Despite the fading daylight we wanted to swim in the still water of the quarry. We waded through the shallow water. In the darkness we could make out black finger-sized crayfish crawling across the stones at our feet.


We took a morning walk through the reeds to another of the island’s quarries, then loaded and launched STRYNØ. With her full foresail and reefed mainsail set, the gusting southwesterly pushed us on our northern course, speeding as fast as the foam-crested following seas. Behind us our wake lingered white across the waves. The forecast was for winds of 15 to 20 knots for the day. We had decided to set sail only after a lengthy discussion about if we should go and if we did, where we should go. Now, as we sped through the water for Lindö, we were a little tense but still confident in our decision.

For STRYNØ, a 23-knot wind is the upper limit. She is an open boat and at speed short, steep waves wash over the bow. One person must stay at the helm, leaving the other to manage the sails and lines. The weight of the crew in the boat is important for its balance—a sudden strong gust, and the crew must move swiftly to windward; in an unexpected lull they must shift to the center; moving too far to leeward can cause the gunwale to dip.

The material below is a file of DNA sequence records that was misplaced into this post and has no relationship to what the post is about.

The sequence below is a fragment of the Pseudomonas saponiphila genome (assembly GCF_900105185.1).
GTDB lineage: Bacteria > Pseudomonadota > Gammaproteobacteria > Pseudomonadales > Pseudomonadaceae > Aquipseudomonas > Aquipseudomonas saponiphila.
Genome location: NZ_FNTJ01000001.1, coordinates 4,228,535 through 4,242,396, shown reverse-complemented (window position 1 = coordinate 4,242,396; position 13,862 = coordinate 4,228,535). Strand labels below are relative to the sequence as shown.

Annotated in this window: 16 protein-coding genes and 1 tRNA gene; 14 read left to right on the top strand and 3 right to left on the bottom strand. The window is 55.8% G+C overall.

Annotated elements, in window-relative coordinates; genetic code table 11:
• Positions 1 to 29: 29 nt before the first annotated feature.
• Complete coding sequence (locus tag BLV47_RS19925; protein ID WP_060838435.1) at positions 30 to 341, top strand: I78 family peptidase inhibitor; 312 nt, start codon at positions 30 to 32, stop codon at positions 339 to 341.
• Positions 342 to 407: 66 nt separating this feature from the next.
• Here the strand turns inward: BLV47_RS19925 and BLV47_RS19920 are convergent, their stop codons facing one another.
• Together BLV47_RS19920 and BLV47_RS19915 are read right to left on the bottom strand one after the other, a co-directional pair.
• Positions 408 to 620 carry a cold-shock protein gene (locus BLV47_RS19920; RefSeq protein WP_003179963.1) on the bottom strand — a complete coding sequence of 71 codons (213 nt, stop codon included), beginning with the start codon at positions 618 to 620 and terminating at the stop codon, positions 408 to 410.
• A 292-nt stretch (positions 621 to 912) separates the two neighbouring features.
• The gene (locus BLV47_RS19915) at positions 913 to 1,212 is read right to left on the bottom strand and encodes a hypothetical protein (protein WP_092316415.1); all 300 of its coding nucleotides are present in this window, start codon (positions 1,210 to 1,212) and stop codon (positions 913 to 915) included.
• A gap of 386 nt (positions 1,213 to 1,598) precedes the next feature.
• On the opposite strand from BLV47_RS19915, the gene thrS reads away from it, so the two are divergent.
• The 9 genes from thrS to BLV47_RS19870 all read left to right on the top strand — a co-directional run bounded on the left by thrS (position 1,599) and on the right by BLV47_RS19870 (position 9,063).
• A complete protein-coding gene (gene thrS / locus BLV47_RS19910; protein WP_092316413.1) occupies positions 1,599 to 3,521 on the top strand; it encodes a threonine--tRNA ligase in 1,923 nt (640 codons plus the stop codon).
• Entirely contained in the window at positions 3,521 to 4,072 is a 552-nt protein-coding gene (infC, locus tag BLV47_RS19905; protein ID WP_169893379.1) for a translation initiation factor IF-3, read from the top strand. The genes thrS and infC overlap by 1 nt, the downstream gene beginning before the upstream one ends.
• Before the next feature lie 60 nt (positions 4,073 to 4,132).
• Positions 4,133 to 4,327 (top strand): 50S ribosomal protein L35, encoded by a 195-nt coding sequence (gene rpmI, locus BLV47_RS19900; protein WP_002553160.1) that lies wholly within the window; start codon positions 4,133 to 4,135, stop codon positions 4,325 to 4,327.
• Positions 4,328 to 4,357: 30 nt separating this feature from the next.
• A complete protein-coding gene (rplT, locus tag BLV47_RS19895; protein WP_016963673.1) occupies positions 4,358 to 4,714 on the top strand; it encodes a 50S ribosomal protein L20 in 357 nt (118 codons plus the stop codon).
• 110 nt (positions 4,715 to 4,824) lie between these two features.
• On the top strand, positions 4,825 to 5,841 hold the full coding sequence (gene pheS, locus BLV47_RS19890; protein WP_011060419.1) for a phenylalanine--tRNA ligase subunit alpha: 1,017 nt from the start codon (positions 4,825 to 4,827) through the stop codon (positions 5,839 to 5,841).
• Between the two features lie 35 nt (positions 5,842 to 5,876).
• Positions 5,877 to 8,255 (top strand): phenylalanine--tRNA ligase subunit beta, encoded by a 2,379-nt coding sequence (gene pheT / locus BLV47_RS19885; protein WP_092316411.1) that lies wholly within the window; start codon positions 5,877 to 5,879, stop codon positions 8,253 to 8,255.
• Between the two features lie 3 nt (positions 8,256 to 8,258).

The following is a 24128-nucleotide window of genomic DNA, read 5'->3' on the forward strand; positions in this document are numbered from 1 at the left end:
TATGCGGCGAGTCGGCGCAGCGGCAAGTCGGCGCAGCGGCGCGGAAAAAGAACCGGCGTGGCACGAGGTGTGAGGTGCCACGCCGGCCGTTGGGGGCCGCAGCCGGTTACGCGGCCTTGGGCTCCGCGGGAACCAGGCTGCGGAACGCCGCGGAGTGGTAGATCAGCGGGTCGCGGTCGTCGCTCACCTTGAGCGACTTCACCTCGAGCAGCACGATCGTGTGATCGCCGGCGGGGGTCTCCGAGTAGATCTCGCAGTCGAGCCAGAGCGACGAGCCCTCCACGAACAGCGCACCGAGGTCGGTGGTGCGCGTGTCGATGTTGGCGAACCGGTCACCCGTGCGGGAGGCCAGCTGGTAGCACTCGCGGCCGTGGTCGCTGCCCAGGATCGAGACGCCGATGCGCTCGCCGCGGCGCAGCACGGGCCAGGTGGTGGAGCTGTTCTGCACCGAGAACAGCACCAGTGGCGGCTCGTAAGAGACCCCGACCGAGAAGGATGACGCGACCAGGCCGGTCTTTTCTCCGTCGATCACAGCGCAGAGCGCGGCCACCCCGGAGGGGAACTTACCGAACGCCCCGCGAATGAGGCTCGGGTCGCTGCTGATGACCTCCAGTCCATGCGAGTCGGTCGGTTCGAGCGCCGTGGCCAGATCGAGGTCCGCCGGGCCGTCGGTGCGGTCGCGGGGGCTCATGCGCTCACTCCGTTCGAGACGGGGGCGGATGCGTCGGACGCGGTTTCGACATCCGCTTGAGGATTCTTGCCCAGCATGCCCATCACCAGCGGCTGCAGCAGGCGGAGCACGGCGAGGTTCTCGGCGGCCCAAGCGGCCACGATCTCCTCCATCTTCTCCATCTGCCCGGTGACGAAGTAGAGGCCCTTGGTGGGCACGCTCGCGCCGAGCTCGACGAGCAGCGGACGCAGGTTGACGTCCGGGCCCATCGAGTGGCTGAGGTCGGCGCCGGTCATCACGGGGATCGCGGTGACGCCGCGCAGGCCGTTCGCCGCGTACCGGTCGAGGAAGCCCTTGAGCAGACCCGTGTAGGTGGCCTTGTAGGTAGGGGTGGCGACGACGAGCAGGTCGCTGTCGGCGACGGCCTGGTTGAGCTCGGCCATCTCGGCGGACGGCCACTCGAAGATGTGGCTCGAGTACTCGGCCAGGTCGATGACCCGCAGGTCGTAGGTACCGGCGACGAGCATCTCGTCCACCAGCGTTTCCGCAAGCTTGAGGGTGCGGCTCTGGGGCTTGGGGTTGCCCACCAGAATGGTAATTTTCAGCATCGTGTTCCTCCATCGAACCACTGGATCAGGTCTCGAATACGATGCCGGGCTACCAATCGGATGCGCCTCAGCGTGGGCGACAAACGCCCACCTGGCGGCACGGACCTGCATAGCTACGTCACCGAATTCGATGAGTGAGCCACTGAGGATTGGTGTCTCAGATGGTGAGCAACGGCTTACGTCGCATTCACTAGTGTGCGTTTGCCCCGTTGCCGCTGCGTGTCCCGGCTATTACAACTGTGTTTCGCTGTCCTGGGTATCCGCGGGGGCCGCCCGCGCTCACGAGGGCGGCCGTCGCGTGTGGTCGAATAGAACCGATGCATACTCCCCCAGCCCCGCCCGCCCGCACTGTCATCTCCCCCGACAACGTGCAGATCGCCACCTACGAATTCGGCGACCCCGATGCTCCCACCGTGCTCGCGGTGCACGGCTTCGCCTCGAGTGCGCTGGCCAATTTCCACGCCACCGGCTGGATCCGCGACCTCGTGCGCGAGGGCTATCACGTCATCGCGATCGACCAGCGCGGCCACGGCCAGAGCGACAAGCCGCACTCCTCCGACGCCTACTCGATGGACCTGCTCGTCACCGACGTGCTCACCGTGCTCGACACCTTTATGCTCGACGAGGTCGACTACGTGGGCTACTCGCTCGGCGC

As we sailed on, the southwesterly steadily rose, visibly bending the unstayed masts. We left the protection of the leeward islands that kept away higher waves, and suddenly there were almost 2 miles of open water that we had to cross and the sea was becoming disturbed. Steep, dark gray waves broke over the port gunwale from bow to stern. STRYNØ was so steeply heeled that it was hard to find a suitable spot to sit. I spilled the wind in the foresail, holding it in just enough to stop it from luffing, and Marlen held both the mainsheet and the tiller tight. The boat leapt like a porpoise from wave to wave as the wind brought us ever closer to the rocky shore of one of the islands scattered along our route. We would have to come about to avoid it.